Effect of Medication Copayment on Adherence and Discontinuation in Medicare Beneficiaries with Type 2 Diabetes: A Retrospective Administrative Claims Database Analysis
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AbstractIntroduction: Nonadherence to antihyperglycemic agents (AHAs) increases the incidence of morbidity and mortality, as well as healthcare-related costs, in patients with type 2 diabetes (T2D). This study examined the association between medication copayment and adherence and discontinuation among elderly patients with T2D who use generic versus branded AHAs. Methods: A retrospective, observational cohort study used Medicare administrative claims data (index period: 1 June 2012 to 31 December 2013). Drug copayments were measured as the copayment of the index medication for a 30-day supply after patients met their plan deductible. Patients were stratified into a branded or generic cohort based on the index medication. Adherence was measured by the proportion of days covered (? 80%) and discontinuation by a treatment gap of > 60 days in 10 months during the follow-up period. Poisson regressions were conducted for medication adherence and discontinuation, while controlling for demographic, clinical, and comorbid conditions. Results: Overall, 160,250 patients on AHA monotherapy were included in the analysis; 131,594 (82%) were prescribed a generic and 28,656 (18%) a branded AHA with a mean copay of $6 and $41, respectively. Increases in copayment increased nonadherence and discontinuation for branded medications but not for generic AHA medications. In both cohorts, elderly patients (≥ 75years of age) had a lower risk of nonadherence and discontinuation. Black patients had a higher risk of nonadherence or discontinuing medication. Patients having more frequent inpatient, emergency room, and/or physician visits were at higher risk of nonadherence or discontinuing therapy in the branded and generic cohorts (P < 0.001). Conclusion: The impact of drug copayment on adherence and discontinuation varied considerably between branded and generic AHAs. Medicare patients taking branded AHAs had a higher risk of nonadherence with increasing copayment and were more likely to discontinue medication, whereas this association was not observed in patients taking generic medications. Funding: Merck & Co, Inc., Kenilworth, NJ, USA. Plain Language Summary: Plain language summary available for this article. Copyright 2018, The Author(s).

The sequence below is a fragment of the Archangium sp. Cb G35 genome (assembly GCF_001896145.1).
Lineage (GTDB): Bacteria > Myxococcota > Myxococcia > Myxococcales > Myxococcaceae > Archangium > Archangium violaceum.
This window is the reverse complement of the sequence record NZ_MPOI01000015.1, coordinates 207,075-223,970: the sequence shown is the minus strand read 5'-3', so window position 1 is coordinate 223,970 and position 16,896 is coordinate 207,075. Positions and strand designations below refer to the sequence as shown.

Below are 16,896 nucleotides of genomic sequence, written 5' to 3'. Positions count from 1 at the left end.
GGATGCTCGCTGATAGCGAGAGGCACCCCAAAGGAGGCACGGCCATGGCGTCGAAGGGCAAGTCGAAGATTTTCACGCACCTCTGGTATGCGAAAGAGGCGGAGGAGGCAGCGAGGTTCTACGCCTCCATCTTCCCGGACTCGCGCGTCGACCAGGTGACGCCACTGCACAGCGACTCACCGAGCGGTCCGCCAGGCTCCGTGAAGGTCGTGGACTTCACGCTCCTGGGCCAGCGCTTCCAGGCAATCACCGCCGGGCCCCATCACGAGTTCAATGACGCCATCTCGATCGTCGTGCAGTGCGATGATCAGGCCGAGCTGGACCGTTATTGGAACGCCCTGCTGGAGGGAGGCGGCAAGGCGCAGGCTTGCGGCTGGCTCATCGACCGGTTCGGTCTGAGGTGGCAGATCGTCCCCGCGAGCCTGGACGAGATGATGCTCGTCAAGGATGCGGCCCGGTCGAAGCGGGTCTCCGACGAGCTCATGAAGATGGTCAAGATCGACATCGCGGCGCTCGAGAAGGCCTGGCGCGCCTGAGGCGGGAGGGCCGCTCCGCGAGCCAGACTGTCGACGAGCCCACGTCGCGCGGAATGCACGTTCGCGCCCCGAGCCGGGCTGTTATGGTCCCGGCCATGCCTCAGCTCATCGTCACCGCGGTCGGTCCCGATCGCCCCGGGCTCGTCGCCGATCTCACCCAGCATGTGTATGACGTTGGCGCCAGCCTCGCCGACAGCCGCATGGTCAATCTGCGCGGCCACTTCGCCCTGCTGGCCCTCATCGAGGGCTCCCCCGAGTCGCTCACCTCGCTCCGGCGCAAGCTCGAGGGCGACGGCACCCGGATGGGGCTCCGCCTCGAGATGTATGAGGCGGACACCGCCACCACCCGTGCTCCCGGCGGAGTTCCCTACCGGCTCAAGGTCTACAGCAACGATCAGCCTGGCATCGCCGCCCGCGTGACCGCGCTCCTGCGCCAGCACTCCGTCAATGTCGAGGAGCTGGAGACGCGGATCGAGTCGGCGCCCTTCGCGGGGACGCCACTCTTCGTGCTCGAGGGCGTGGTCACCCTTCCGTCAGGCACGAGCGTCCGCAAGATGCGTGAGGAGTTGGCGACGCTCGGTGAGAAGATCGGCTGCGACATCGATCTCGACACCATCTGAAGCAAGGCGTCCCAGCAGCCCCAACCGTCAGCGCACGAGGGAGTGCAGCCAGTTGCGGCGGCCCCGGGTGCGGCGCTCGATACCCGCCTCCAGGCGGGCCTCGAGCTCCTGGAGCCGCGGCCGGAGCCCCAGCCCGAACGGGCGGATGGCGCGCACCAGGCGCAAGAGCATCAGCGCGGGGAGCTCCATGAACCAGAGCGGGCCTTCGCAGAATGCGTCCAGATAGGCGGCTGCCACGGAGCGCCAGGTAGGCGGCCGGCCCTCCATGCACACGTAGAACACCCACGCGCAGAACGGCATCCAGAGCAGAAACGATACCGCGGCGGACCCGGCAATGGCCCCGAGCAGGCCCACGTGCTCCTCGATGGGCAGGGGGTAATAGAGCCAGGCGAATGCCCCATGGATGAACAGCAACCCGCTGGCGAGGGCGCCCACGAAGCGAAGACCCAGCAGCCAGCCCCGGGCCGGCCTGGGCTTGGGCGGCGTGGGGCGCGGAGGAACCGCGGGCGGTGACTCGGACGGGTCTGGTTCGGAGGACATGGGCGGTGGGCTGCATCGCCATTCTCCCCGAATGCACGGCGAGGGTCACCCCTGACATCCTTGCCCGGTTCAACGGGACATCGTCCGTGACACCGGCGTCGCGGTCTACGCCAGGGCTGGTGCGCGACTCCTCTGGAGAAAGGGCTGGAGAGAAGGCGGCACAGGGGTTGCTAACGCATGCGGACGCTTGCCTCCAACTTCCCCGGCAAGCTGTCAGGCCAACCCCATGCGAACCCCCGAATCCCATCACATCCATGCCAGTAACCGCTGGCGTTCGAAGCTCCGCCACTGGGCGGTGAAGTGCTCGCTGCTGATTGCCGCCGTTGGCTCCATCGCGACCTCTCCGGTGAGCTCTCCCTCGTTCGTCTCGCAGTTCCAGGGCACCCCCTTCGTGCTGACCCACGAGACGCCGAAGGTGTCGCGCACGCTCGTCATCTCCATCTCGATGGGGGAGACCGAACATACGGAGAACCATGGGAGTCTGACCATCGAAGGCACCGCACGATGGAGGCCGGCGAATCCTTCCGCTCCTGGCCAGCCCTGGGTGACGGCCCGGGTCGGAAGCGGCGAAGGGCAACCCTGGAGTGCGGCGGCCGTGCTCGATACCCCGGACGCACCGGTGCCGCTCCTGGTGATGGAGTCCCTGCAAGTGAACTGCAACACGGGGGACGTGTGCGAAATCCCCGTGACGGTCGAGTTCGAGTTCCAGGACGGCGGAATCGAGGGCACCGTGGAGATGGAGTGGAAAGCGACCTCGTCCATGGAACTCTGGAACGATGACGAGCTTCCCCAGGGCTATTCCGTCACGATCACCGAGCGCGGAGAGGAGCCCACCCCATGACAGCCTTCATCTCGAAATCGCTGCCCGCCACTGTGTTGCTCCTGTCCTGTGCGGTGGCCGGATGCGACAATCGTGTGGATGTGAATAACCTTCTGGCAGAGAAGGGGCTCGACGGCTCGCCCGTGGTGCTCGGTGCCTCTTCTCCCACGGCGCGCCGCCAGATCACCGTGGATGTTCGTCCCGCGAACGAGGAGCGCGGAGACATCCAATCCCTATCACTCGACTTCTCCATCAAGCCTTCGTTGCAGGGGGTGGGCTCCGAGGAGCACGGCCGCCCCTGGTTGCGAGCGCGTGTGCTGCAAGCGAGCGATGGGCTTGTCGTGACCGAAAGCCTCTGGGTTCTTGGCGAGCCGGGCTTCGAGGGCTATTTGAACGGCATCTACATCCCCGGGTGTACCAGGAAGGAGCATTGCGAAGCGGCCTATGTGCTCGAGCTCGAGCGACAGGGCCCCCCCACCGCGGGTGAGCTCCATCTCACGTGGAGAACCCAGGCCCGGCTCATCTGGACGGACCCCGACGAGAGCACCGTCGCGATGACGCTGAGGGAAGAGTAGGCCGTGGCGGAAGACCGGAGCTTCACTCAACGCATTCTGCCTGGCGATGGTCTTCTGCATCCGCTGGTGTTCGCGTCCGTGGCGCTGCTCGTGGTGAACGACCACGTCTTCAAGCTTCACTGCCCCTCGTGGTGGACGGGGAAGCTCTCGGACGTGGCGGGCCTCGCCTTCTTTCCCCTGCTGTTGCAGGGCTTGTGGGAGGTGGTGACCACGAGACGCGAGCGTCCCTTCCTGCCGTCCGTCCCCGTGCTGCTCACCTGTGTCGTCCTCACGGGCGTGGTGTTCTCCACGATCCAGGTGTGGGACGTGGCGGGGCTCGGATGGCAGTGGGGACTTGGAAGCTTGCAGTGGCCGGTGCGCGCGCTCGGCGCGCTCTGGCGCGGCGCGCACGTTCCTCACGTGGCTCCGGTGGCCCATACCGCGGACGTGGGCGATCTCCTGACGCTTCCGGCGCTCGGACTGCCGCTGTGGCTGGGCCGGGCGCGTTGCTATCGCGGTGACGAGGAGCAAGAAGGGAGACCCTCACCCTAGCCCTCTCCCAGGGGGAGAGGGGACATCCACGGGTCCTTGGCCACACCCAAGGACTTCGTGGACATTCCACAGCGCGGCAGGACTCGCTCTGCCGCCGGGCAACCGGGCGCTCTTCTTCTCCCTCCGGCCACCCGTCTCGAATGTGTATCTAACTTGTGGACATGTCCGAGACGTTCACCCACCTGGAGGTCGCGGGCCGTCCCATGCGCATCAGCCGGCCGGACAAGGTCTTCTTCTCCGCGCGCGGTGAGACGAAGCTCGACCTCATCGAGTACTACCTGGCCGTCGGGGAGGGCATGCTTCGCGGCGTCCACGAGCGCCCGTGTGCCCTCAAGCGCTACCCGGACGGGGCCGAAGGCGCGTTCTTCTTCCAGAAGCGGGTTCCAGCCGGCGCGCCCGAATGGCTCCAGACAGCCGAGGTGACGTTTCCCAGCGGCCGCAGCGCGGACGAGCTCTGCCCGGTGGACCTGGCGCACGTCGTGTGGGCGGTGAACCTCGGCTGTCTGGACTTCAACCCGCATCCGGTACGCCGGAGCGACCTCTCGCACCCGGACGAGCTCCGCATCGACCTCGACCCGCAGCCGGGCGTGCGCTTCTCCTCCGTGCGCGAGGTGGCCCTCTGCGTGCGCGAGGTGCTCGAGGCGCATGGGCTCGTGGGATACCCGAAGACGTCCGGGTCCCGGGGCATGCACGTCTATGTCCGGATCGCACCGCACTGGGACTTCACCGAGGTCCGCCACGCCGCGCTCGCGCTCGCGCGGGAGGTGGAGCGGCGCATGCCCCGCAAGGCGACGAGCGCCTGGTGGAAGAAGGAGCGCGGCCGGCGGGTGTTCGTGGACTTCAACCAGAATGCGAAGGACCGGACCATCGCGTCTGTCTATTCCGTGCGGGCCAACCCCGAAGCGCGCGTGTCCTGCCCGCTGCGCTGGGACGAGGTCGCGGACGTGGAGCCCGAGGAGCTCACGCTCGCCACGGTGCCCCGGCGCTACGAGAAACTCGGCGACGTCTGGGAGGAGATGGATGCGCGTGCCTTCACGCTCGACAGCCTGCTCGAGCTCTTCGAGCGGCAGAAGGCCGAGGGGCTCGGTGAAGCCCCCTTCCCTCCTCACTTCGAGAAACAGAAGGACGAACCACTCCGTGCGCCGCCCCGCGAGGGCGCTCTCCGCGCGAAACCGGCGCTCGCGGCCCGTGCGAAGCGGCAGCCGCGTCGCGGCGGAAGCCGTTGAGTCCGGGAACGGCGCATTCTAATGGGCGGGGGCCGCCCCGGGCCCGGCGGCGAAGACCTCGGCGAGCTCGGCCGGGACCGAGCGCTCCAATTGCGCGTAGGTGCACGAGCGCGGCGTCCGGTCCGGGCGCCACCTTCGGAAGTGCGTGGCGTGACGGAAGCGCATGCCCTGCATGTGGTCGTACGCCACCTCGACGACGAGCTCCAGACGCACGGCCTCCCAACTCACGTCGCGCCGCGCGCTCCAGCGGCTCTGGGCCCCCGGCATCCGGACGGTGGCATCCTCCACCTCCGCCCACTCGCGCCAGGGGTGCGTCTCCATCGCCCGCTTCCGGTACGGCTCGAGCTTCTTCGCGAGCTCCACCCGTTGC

SponsorsEditorial Assistance. Editorial support for development of this manuscript was provided by Alan J. Klopp, PhD, and Lisa Callan, PhD, at C4 MedSolutions, LLC (Yardley, PA), a CHC Group company, and was funded by Merck & Co., Inc., Kenilworth, NJ, USA.
Identifier to cite or link to this itemhttps://www.scopus.com/inward/record.uri?eid=2-s2.0-85054152396&doi=10.1007%2fs13300-018-0489-y&partnerID=40&md5=11ecf47e80f352184293cbe4bcd5474e; http://hdl.handle.net/10713/9139